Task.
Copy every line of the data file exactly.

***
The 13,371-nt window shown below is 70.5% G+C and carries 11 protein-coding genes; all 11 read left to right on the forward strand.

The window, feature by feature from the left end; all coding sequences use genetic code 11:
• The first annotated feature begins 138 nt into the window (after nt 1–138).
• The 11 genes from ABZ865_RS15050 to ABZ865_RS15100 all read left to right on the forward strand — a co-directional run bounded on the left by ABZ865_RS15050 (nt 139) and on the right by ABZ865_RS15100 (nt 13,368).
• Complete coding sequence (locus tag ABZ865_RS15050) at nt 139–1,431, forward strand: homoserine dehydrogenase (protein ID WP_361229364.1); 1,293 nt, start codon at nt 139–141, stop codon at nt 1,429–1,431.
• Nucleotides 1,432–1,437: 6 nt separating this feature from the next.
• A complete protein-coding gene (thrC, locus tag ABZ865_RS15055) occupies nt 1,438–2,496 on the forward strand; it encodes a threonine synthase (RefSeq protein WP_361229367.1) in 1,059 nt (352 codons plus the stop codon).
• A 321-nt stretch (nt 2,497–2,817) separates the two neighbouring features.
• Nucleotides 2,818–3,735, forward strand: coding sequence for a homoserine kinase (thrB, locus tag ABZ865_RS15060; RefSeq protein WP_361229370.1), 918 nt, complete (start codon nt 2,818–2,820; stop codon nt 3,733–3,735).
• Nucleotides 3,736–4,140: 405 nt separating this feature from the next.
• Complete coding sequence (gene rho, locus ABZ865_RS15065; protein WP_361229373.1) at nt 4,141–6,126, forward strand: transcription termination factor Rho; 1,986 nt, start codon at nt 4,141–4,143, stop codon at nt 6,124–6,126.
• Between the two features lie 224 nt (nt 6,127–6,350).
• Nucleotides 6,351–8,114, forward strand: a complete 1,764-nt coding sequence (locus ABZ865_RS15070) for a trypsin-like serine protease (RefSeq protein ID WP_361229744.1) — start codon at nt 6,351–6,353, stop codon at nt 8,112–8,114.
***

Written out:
The 13,371-nt window shown below is 70.5% G+C and carries 11 protein-coding genes; all 11 read left to right on the forward strand.

The window, feature by feature from the left end; all coding sequences use genetic code 11:
• The first annotated feature begins 138 nt into the window (after nt 1–138).
• The 11 genes from ABZ865_RS15050 to ABZ865_RS15100 all read left to right on the forward strand — a co-directional run bounded on the left by ABZ865_RS15050 (nt 139) and on the right by ABZ865_RS15100 (nt 13,368).
• Complete coding sequence (locus tag ABZ865_RS15050) at nt 139–1,431, forward strand: homoserine dehydrogenase (protein ID WP_361229364.1); 1,293 nt, start codon at nt 139–141, stop codon at nt 1,429–1,431.
• Nucleotides 1,432–1,437: 6 nt separating this feature from the next.
• A complete protein-coding gene (thrC, locus tag ABZ865_RS15055) occupies nt 1,438–2,496 on the forward strand; it encodes a threonine synthase (RefSeq protein WP_361229367.1) in 1,059 nt (352 codons plus the stop codon).
• A 321-nt stretch (nt 2,497–2,817) separates the two neighbouring features.
• Nucleotides 2,818–3,735, forward strand: coding sequence for a homoserine kinase (thrB, locus tag ABZ865_RS15060; RefSeq protein WP_361229370.1), 918 nt, complete (start codon nt 2,818–2,820; stop codon nt 3,733–3,735).
• Nucleotides 3,736–4,140: 405 nt separating this feature from the next.
• Complete coding sequence (gene rho, locus ABZ865_RS15065; protein WP_361229373.1) at nt 4,141–6,126, forward strand: transcription termination factor Rho; 1,986 nt, start codon at nt 4,141–4,143, stop codon at nt 6,124–6,126.
• Between the two features lie 224 nt (nt 6,127–6,350).
• Nucleotides 6,351–8,114, forward strand: a complete 1,764-nt coding sequence (locus ABZ865_RS15070) for a trypsin-like serine protease (RefSeq protein ID WP_361229744.1) — start codon at nt 6,351–6,353, stop codon at nt 8,112–8,114.